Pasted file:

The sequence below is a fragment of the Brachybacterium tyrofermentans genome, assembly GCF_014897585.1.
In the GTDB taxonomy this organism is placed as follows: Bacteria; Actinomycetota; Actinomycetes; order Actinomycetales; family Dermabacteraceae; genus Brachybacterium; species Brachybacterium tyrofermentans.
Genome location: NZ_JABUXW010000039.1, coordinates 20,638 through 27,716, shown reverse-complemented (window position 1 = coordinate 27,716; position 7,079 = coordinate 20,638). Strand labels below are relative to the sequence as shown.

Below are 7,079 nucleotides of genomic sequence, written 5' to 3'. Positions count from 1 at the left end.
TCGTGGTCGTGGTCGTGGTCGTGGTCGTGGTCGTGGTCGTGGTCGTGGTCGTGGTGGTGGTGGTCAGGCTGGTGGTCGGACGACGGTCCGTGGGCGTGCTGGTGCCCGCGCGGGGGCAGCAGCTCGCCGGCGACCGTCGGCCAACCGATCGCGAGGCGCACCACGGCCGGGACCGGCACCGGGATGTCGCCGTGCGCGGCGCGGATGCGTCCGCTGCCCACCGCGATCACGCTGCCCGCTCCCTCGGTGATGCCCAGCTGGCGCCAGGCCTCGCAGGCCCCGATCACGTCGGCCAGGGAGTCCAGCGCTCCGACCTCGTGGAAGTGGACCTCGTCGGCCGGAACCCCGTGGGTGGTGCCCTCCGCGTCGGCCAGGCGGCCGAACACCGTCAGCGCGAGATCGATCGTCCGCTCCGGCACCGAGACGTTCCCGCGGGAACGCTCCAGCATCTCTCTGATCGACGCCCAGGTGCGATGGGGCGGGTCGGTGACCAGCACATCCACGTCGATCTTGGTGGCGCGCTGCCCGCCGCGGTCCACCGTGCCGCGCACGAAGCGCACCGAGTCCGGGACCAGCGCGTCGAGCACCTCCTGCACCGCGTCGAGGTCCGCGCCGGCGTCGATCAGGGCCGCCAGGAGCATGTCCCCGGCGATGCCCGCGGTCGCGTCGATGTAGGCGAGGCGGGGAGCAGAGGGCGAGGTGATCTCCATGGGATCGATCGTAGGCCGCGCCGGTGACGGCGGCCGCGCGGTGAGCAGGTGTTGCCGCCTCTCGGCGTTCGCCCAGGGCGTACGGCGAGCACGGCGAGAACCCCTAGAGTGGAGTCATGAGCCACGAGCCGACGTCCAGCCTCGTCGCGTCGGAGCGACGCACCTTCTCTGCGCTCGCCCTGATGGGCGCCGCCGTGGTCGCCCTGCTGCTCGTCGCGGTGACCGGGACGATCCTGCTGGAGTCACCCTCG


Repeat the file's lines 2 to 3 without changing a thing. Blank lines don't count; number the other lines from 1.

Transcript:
In the GTDB taxonomy this organism is placed as follows: Bacteria; Actinomycetota; Actinomycetes; order Actinomycetales; family Dermabacteraceae; genus Brachybacterium; species Brachybacterium tyrofermentans.
Genome location: NZ_JABUXW010000039.1, coordinates 20,638 through 27,716, shown reverse-complemented (window position 1 = coordinate 27,716; position 7,079 = coordinate 20,638). Strand labels below are relative to the sequence as shown.